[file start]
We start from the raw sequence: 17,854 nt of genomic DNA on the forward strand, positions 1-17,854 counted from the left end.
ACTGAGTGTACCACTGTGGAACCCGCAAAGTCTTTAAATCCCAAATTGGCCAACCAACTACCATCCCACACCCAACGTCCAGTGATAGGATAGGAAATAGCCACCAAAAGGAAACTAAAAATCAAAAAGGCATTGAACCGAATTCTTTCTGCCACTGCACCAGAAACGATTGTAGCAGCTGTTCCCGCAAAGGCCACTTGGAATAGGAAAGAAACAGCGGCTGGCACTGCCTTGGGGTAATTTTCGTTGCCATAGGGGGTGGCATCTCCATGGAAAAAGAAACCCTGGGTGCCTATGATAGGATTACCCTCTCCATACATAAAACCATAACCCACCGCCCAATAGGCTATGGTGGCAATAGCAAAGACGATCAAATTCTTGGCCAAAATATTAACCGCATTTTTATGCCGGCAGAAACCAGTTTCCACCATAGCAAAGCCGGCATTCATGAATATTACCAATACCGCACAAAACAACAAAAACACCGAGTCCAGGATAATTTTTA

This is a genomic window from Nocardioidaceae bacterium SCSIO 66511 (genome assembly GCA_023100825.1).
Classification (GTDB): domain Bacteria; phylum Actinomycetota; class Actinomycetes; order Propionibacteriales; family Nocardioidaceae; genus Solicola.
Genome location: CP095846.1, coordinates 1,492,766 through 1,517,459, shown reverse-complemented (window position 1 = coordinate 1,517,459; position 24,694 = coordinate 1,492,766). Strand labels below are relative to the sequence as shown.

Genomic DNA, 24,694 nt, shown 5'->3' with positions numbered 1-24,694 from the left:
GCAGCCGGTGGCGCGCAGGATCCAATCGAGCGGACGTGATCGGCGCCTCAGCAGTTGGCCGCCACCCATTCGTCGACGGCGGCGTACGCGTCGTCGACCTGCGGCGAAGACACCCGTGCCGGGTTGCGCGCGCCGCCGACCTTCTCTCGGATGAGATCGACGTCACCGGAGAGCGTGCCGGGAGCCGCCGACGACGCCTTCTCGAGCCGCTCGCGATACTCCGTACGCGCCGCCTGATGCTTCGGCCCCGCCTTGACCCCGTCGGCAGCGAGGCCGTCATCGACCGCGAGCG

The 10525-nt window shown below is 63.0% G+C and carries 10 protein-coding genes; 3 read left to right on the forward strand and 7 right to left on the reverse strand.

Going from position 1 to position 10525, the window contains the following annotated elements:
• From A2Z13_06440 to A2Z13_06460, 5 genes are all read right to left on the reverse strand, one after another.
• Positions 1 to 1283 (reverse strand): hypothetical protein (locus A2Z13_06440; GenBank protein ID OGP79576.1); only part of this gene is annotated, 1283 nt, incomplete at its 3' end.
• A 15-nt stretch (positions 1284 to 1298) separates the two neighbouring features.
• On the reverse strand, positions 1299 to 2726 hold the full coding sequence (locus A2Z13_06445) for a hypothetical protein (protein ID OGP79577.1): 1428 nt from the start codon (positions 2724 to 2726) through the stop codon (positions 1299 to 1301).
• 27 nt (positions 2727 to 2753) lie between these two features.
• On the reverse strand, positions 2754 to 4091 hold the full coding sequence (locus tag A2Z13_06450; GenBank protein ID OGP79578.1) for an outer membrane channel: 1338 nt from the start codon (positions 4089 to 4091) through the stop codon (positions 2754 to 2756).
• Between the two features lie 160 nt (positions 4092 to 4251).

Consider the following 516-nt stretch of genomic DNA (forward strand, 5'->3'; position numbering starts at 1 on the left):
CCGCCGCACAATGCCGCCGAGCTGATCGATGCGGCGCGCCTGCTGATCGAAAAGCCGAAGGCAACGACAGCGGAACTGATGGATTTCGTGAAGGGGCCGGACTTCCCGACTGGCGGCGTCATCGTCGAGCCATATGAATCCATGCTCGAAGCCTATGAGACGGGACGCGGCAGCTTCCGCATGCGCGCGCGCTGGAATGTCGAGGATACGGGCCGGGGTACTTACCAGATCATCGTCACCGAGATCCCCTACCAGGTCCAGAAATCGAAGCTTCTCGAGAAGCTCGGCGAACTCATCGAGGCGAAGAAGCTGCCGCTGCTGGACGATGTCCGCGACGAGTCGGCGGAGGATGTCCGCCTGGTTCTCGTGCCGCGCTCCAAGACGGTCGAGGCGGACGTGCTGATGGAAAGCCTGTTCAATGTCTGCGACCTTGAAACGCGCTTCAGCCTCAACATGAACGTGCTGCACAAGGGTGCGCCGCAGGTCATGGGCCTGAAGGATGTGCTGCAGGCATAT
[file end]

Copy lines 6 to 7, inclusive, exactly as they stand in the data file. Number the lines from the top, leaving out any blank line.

Genomic DNA, 24,694 nt, shown 5'->3' with positions numbered 1-24,694 from the left:
GCAGCCGGTGGCGCGCAGGATCCAATCGAGCGGACGTGATCGGCGCCTCAGCAGTTGGCCGCCACCCATTCGTCGACGGCGGCGTACGCGTCGTCGACCTGCGGCGAAGACACCCGTGCCGGGTTGCGCGCGCCGCCGACCTTCTCTCGGATGAGATCGACGTCACCGGAGAGCGTGCCGGGAGCCGCCGACGACGCCTTCTCGAGCCGCTCGCGATACTCCGTACGCGCCGCCTGATGCTTCGGCCCCGCCTTGACCCCGTCGGCAGCGAGGCCGTCATCGACCGCGAGCG